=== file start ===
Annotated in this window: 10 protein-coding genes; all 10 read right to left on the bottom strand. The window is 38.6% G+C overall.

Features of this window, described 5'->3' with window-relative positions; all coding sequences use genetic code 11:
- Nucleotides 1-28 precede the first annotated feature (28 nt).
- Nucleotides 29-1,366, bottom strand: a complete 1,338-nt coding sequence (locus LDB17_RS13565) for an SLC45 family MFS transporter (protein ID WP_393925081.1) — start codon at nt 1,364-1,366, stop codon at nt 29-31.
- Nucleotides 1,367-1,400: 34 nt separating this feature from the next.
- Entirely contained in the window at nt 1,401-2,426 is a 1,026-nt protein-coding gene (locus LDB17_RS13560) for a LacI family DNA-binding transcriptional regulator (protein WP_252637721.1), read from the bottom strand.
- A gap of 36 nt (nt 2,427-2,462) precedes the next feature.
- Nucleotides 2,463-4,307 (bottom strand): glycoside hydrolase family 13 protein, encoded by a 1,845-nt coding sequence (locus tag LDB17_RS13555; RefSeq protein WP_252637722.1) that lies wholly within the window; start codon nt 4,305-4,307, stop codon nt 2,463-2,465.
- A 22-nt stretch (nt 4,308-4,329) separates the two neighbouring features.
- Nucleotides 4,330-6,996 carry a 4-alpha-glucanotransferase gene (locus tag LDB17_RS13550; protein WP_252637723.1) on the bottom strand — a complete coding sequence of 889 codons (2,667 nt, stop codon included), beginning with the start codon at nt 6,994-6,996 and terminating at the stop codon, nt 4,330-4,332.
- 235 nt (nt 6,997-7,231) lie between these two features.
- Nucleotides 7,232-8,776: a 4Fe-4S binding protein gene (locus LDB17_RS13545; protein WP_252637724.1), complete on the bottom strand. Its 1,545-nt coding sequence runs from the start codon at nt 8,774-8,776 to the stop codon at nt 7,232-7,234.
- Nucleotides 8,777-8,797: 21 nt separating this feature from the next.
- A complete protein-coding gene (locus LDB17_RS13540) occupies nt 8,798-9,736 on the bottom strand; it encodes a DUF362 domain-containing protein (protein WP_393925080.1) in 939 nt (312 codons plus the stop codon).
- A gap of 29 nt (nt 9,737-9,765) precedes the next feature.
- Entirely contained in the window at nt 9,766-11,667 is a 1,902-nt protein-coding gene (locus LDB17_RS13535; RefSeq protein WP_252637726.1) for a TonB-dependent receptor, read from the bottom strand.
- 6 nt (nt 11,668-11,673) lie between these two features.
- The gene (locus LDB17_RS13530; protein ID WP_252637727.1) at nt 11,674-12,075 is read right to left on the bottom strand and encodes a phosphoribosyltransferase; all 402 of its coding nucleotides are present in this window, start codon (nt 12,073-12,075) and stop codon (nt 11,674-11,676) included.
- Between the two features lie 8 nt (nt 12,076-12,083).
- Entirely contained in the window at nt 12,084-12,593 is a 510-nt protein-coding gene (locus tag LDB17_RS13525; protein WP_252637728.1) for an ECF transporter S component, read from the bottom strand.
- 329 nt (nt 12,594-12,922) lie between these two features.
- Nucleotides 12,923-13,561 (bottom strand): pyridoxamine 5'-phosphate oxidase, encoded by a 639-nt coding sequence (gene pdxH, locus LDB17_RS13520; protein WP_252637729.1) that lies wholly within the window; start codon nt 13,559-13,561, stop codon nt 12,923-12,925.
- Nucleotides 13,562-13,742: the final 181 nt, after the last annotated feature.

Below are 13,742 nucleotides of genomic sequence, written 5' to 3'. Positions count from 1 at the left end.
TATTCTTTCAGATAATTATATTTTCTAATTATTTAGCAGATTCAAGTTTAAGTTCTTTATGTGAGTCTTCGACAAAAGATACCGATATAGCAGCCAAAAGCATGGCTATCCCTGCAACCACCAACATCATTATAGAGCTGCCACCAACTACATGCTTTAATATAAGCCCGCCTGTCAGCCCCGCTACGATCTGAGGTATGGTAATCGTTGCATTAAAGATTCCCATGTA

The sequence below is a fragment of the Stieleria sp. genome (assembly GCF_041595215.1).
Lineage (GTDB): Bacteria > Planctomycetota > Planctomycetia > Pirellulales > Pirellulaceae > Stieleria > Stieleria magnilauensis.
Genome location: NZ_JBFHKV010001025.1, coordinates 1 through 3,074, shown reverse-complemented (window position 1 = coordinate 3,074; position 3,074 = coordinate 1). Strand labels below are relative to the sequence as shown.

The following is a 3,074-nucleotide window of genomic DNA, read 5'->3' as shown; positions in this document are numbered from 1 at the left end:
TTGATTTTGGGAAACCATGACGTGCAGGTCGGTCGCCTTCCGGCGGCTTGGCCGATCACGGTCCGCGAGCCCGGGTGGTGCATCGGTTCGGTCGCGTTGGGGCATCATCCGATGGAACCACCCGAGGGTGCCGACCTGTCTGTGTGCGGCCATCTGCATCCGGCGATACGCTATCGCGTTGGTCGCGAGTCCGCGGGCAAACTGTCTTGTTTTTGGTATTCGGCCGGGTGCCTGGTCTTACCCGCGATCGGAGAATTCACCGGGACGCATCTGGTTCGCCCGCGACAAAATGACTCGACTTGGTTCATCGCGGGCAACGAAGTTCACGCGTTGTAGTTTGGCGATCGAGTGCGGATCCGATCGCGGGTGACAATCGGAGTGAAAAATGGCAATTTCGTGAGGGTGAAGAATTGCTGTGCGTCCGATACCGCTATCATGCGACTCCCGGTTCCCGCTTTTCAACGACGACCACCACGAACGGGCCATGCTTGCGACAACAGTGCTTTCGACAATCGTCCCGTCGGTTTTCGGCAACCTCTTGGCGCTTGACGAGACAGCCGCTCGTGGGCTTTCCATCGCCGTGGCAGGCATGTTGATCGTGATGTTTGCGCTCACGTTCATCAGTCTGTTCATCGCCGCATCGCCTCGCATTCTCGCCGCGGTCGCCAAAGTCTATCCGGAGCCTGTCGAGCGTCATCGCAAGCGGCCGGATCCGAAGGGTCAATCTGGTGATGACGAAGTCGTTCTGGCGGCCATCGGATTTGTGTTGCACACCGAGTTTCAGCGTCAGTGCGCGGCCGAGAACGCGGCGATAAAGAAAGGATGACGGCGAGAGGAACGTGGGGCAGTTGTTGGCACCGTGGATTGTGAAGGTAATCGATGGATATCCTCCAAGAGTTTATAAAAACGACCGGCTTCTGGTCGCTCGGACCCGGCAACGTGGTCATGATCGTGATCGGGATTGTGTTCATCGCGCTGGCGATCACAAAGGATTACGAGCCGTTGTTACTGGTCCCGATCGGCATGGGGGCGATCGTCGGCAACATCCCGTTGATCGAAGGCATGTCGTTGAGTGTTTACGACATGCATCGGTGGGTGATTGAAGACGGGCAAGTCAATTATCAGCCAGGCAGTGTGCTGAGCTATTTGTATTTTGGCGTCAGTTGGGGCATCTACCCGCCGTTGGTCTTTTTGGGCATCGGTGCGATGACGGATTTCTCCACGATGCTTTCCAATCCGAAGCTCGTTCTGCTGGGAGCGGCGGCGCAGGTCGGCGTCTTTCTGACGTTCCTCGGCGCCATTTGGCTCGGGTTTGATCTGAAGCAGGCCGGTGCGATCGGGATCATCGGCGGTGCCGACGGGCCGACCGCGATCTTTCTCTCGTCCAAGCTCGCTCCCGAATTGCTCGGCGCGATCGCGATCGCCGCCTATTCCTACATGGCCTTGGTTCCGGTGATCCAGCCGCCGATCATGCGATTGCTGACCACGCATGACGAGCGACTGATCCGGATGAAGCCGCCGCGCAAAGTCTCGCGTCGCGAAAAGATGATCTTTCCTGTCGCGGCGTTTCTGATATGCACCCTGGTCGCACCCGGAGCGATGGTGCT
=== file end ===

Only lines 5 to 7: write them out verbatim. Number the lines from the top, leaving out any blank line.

- Nucleotides 1,367-1,400: 34 nt separating this feature from the next.
- Entirely contained in the window at nt 1,401-2,426 is a 1,026-nt protein-coding gene (locus LDB17_RS13560) for a LacI family DNA-binding transcriptional regulator (protein WP_252637721.1), read from the bottom strand.
- A gap of 36 nt (nt 2,427-2,462) precedes the next feature.